Object Groups in the ASA/FWSM/PIX

I can’t believe I haven’t talked about object-groups yet.  I had a whole other blog entry written up, and, when I went to link things over, I realized I couldn’t find an intro to it.  Here it goes.

Welcome to the modern world.  A world of wonder.  A world of quickly-advancing technology.  A world where clusters of machines sit behind load balancers for scalability and availability.  A world where those clusters need access to other clusters.  A world where your firewall rulebase gets so big that it’s unreadable without some help.

Enough with the drama already.  I would say I hate the cheesy stuff, but I think my whole blog is nothing but cheesy stuff, right?  To the point.  Enterprise firewall configurations can get quite large with ACLs applied in different directions to different interfaces.  Our ACL entries number in the 6000 range, but the firewall we’re running says we’re only at 5% utilization in the ACLE memory space. That means that our not-top-of-the-line firewall is designed to handle 120k lines of ACLs.  That can be quite a handful to configure by hand.  There may be an easier-to-maintain solution, though.

Let’s say you have a cluster of servers behind your CSM that all need to access a database.   Since there’s a nice ASA, FWSM, or PIX between the servers and database (as there should be), you have to open up access for this connection.  Let’s say that you have four servers with the IPs of 192.168.100.101-104 that need access to 10.10.10.1 on the mySQL port (TCP/3306).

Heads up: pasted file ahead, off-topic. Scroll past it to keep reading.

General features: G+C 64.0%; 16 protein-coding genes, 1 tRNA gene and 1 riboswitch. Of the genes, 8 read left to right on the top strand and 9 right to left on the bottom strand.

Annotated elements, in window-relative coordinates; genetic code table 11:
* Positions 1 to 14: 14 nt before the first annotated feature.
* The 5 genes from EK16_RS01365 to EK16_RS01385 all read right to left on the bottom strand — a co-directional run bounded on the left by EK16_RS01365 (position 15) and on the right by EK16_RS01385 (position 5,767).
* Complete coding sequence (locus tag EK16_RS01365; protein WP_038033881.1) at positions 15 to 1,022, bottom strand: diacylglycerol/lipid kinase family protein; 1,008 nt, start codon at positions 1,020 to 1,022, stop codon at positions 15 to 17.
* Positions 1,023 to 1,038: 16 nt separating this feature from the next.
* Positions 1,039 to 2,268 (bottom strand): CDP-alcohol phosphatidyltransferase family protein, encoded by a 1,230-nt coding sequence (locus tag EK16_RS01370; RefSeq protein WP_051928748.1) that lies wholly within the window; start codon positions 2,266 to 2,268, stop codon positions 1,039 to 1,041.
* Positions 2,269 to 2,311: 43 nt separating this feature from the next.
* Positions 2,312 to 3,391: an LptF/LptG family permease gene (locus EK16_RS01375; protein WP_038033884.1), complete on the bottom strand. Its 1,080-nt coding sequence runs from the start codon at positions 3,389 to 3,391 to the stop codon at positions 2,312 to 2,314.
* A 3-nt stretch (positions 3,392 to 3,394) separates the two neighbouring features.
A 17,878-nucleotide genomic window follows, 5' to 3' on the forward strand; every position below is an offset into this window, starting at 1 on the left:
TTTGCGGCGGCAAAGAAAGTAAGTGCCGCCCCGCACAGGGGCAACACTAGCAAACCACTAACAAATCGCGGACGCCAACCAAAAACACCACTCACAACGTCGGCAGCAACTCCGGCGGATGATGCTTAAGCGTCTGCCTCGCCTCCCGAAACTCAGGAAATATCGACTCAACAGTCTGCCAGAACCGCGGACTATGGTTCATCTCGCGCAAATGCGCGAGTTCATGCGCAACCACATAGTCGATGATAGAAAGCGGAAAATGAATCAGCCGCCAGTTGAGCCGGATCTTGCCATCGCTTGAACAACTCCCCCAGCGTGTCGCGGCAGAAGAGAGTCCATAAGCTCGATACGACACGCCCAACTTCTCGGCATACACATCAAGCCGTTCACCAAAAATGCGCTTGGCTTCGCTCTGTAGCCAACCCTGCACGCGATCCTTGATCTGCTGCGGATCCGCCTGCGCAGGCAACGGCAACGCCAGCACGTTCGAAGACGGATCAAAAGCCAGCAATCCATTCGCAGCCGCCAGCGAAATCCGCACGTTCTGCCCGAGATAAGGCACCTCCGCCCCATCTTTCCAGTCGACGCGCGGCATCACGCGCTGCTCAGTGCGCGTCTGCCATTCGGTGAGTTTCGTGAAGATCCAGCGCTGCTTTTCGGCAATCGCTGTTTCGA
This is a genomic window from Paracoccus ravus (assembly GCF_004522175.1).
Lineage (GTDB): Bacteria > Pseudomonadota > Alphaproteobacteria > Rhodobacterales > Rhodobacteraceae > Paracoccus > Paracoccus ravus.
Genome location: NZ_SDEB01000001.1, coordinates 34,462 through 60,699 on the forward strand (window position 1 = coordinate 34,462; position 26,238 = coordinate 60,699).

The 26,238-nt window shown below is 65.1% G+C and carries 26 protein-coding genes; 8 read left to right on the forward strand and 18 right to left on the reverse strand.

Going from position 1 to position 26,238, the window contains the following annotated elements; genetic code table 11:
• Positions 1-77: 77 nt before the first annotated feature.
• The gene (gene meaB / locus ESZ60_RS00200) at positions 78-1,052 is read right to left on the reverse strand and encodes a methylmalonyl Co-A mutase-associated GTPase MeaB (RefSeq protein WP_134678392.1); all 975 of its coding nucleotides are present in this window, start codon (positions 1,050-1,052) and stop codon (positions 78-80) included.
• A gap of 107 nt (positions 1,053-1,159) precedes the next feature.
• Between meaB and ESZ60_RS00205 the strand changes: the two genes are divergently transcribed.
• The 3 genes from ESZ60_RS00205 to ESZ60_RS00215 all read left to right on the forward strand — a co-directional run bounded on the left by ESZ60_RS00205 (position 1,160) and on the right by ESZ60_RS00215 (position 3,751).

Where are your remarks?  Why don’t you document something for once in your life?

Anyway, that’s easy, right.  Four configuation lines isn’t so bad, but some of the server admins come to you one day and tell you that the company actually marketed the new web app and that tey are adding 37 more servers to the cluster.  Now the 37 new servers need the same rules, right?  The server dudes also tell you that, since the app has grown so much, the DBAs have set up a split-read-write scenario where the current database handles the reads and a new database handles the writes.  That’s 78 new rules (37 to the old and 41 for the new).  That’s a lot of rules.

Object-groups to the rescue.  An object-group is a logical group of objects (duh!) that you can use to create ACLEs.  You can create a group of hosts, a group of network, or a group of ports.  For our example, let’s create an object-group that includes all the hosts in the new huge cluster.

What do we do with it, though?  You treat it (almost) just like it was a host in an ACL.  Remember we wanted to open access to the old database on TCP/3306, right?

If you do a show access-list LIST1 now, you’ll see that a new rules has been added for each object in the object-group.  It should look something like this.

Notice that the firewall created 41 rules for you out of your one configured line, but now the rules are indented. The indention means that the rules is generated automagically instead of by hand. Since you can only take out rules that you put in by hand, so you can’t take out the line allowing 192.168.100.123 access; it’s an all-or-nothing scenario.  Be aware of that.

You can use object-group for ports, too.  Let’s add to our example and say that the cluster will need to access the memcached instance on the database server as well.  Those processes run on TCP ports 15000 – 15100.

First we build an object-group for the ports we need.

Now let’s apply it to the ACL.

What does the ACL look like now?  Well, it’s a Duesenberg.

That’s a lot of ACL entries for one configuration line, isn’t it? Let’s see. 102 ports times 41 servers is 4182 lines in the ACL. You can see how might be to your advantage to use object-groups at times.

Send any candy corn questions my way.

Aaron Conaway

I shake my head around sometimes and see what falls out. That's what lands on these pages. If you have any questions, the best way to contact me is through Twitter at @aconaway.

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